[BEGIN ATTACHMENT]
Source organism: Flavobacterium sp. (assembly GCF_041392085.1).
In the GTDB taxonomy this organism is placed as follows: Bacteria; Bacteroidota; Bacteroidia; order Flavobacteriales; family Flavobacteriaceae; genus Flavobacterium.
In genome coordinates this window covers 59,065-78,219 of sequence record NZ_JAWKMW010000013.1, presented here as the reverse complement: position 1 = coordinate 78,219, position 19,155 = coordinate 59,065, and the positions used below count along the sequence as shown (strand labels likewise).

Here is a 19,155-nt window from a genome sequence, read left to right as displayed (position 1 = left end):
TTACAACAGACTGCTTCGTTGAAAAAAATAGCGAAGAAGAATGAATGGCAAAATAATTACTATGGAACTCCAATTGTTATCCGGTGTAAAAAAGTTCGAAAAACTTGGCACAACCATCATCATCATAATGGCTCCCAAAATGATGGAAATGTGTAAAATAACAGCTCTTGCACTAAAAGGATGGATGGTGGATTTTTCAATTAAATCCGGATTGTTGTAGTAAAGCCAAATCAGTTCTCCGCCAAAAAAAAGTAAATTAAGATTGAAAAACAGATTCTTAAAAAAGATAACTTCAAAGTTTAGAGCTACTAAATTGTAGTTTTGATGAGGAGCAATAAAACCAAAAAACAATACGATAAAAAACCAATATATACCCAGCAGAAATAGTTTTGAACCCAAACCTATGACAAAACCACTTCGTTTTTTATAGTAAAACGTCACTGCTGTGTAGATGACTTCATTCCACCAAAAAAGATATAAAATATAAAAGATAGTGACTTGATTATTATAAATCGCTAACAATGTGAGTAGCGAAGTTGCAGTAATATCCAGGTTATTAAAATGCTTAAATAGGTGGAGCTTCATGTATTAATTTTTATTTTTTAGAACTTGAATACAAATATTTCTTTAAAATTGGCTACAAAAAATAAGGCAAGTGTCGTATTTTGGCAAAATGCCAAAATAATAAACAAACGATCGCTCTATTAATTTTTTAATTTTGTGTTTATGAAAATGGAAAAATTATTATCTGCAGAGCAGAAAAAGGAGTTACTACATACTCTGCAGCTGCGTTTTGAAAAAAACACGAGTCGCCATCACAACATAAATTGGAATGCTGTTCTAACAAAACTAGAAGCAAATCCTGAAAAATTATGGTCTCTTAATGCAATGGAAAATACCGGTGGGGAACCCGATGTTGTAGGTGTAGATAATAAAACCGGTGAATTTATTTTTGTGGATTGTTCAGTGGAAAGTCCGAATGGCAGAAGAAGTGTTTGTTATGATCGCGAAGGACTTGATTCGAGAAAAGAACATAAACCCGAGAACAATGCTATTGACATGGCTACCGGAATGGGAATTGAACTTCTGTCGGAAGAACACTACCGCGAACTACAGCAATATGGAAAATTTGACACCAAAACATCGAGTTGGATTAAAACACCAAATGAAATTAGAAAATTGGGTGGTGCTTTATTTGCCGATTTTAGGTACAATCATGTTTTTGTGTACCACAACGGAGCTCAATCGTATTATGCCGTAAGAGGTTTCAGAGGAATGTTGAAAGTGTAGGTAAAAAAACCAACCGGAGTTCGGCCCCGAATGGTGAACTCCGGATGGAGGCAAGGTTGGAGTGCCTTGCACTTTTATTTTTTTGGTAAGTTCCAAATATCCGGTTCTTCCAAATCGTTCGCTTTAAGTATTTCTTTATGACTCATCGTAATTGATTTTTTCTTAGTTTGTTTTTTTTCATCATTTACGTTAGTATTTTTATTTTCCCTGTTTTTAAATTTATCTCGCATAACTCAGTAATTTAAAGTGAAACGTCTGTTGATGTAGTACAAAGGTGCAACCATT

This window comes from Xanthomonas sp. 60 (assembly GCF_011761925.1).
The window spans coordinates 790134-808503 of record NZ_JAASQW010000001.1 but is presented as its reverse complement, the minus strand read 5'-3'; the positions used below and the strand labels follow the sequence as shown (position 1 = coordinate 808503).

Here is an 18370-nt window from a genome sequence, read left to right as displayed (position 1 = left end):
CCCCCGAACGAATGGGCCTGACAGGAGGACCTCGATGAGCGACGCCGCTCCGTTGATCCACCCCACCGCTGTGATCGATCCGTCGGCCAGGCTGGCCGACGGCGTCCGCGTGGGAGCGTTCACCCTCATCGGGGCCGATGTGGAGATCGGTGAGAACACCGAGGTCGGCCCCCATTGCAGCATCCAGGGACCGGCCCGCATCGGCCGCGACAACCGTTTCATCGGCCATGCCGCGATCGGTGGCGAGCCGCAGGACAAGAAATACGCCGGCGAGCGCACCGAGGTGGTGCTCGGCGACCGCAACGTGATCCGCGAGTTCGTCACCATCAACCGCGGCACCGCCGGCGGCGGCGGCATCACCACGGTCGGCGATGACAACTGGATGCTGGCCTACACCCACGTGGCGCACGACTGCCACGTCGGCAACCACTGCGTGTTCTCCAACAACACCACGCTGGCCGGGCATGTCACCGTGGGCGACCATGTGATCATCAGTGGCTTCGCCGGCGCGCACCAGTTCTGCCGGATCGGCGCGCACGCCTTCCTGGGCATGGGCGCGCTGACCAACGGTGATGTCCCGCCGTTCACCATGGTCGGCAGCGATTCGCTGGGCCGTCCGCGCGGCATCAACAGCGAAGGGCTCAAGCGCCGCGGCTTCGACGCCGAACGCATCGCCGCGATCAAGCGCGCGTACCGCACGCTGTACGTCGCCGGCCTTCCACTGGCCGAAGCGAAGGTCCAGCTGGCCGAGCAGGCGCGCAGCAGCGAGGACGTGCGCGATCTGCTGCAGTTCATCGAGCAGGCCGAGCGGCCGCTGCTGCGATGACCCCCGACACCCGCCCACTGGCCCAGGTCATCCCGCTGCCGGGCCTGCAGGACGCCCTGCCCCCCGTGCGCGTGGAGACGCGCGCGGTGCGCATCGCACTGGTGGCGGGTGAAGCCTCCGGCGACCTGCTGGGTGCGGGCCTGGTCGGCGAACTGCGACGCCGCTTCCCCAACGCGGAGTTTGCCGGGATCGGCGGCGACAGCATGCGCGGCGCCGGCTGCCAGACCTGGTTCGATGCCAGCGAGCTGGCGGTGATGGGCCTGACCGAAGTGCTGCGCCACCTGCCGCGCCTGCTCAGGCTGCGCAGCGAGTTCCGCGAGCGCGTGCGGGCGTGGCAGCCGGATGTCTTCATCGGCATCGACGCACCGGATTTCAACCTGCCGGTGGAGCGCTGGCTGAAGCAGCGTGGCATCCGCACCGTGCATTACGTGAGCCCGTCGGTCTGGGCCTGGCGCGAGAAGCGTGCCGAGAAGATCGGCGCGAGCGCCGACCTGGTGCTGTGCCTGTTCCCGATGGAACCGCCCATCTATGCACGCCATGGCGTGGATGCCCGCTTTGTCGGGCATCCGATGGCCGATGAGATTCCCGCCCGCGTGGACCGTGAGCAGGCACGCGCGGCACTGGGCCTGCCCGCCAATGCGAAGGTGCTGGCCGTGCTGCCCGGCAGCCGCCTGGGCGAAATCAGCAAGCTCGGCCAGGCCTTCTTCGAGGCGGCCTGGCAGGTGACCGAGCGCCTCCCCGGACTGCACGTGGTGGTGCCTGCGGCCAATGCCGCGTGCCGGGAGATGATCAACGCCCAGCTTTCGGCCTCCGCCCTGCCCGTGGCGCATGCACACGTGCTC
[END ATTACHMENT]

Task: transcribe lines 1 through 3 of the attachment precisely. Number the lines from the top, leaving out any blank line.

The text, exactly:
Source organism: Flavobacterium sp. (assembly GCF_041392085.1).
In the GTDB taxonomy this organism is placed as follows: Bacteria; Bacteroidota; Bacteroidia; order Flavobacteriales; family Flavobacteriaceae; genus Flavobacterium.
In genome coordinates this window covers 59,065-78,219 of sequence record NZ_JAWKMW010000013.1, presented here as the reverse complement: position 1 = coordinate 78,219, position 19,155 = coordinate 59,065, and the positions used below count along the sequence as shown (strand labels likewise).